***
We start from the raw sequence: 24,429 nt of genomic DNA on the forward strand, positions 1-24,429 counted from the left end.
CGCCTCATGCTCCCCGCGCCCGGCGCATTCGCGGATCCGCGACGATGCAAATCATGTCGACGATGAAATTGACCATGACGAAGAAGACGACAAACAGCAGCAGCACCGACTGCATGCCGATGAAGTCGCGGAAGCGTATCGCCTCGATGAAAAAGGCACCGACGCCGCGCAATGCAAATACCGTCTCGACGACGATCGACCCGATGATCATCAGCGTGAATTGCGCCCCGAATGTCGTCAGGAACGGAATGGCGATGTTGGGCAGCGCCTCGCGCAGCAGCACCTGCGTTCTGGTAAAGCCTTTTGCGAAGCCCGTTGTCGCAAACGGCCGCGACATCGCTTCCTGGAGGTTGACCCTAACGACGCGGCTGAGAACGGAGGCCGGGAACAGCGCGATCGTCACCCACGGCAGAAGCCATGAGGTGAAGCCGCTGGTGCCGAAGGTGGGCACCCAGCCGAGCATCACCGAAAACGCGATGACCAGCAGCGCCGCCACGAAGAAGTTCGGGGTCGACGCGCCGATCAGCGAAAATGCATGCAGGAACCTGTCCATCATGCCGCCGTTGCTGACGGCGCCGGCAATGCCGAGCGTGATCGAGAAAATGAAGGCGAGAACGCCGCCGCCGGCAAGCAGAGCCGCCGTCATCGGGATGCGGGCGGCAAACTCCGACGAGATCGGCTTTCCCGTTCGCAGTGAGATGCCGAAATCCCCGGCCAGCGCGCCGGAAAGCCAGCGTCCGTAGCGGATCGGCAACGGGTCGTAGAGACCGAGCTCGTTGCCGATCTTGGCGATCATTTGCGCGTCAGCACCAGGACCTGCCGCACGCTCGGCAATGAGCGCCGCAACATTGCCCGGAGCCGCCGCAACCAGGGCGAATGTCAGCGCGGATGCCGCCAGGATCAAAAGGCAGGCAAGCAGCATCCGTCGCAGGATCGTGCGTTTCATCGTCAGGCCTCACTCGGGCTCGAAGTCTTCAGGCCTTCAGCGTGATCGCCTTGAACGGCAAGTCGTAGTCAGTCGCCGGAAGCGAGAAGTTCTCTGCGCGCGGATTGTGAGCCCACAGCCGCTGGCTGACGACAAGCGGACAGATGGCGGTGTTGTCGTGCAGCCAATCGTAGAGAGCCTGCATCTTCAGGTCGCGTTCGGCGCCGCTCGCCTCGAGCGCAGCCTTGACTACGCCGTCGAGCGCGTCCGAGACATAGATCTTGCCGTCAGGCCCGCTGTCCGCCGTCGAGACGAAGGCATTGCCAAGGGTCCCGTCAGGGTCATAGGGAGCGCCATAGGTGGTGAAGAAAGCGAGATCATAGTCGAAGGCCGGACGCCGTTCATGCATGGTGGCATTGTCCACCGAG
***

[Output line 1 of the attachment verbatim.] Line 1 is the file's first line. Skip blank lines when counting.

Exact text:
We start from the raw sequence: 24,429 nt of genomic DNA on the forward strand, positions 1-24,429 counted from the left end.